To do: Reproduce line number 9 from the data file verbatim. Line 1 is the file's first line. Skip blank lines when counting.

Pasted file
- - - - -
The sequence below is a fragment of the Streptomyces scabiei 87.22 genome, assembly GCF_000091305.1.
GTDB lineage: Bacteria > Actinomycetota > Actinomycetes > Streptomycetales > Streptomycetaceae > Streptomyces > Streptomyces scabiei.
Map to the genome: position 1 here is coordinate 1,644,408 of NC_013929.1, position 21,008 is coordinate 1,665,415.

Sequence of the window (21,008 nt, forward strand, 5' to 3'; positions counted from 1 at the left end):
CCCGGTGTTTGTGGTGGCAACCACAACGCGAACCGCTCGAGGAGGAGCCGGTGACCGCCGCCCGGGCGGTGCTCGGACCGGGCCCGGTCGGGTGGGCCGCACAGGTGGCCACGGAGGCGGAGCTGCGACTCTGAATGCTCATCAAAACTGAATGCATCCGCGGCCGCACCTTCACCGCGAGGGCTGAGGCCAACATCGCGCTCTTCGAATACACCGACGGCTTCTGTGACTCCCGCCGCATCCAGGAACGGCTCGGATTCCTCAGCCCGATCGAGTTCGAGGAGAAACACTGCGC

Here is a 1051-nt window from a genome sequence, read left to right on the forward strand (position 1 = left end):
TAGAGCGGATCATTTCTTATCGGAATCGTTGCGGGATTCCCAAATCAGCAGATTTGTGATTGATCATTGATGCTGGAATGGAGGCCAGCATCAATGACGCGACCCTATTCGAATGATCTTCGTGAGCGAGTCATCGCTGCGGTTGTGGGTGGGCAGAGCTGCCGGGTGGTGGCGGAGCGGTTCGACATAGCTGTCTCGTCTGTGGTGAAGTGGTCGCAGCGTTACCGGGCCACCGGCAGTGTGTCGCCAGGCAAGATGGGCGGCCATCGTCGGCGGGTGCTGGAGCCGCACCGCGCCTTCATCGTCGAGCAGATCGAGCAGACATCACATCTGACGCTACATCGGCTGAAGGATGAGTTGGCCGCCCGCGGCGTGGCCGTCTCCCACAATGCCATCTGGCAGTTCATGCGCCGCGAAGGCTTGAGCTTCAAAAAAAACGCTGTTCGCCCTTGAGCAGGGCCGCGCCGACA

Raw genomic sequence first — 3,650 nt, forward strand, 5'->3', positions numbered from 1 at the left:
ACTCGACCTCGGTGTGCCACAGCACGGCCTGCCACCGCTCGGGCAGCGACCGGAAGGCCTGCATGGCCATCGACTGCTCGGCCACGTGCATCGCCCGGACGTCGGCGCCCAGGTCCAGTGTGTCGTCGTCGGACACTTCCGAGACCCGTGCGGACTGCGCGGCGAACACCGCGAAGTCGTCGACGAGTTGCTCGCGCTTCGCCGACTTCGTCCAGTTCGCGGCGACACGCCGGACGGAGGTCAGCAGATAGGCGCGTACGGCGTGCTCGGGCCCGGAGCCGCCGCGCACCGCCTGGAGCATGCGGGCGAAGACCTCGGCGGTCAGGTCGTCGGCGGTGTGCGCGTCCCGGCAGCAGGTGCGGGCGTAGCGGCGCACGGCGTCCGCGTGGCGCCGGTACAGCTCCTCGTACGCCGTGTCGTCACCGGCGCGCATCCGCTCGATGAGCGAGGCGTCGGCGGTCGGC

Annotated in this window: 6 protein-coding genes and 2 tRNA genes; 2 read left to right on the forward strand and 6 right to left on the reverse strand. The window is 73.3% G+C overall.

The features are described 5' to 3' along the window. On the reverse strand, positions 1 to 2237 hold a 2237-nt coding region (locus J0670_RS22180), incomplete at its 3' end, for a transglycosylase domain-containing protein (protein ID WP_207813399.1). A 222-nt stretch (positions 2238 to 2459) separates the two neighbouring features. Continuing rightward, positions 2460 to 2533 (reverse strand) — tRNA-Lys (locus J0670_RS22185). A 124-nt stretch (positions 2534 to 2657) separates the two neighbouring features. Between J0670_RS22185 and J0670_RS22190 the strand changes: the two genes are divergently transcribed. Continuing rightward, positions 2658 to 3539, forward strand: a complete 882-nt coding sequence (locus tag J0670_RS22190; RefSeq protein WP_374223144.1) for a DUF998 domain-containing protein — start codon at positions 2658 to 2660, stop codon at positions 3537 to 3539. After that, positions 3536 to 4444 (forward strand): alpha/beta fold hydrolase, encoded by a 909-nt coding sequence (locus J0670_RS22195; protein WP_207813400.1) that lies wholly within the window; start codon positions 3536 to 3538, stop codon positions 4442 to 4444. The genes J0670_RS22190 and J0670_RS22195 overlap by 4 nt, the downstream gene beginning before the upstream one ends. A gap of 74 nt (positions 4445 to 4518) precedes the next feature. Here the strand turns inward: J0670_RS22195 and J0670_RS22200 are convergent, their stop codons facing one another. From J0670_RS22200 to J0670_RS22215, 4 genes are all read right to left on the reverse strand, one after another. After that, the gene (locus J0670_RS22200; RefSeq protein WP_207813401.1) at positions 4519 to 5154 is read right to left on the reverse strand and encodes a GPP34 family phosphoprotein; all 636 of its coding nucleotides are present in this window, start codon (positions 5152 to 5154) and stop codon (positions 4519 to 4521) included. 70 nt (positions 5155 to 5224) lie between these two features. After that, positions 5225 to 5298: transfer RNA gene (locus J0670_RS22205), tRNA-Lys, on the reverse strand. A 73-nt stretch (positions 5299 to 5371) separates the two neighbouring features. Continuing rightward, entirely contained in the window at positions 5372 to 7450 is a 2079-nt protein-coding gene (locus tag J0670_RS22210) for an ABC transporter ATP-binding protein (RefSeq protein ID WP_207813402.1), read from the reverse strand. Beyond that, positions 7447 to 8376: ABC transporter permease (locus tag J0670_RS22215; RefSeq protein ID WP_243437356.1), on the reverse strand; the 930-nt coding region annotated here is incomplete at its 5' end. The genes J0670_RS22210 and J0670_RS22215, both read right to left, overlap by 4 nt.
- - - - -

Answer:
ACTCGACCTCGGTGTGCCACAGCACGGCCTGCCACCGCTCGGGCAGCGACCGGAAGGCCTGCATGGCCATCGACTGCTCGGCCACGTGCATCGCCCGGACGTCGGCGCCCAGGTCCAGTGTGTCGTCGTCGGACACTTCCGAGACCCGTGCGGACTGCGCGGCGAACACCGCGAAGTCGTCGACGAGTTGCTCGCGCTTCGCCGACTTCGTCCAGTTCGCGGCGACACGCCGGACGGAGGTCAGCAGATAGGCGCGTACGGCGTGCTCGGGCCCGGAGCCGCCGCGCACCGCCTGGAGCATGCGGGCGAAGACCTCGGCGGTCAGGTCGTCGGCGGTGTGCGCGTCCCGGCAGCAGGTGCGGGCGTAGCGGCGCACGGCGTCCGCGTGGCGCCGGTACAGCTCCTCGTACGCCGTGTCGTCACCGGCGCGCATCCGCTCGATGAGCGAGGCGTCGGCGGTCGGC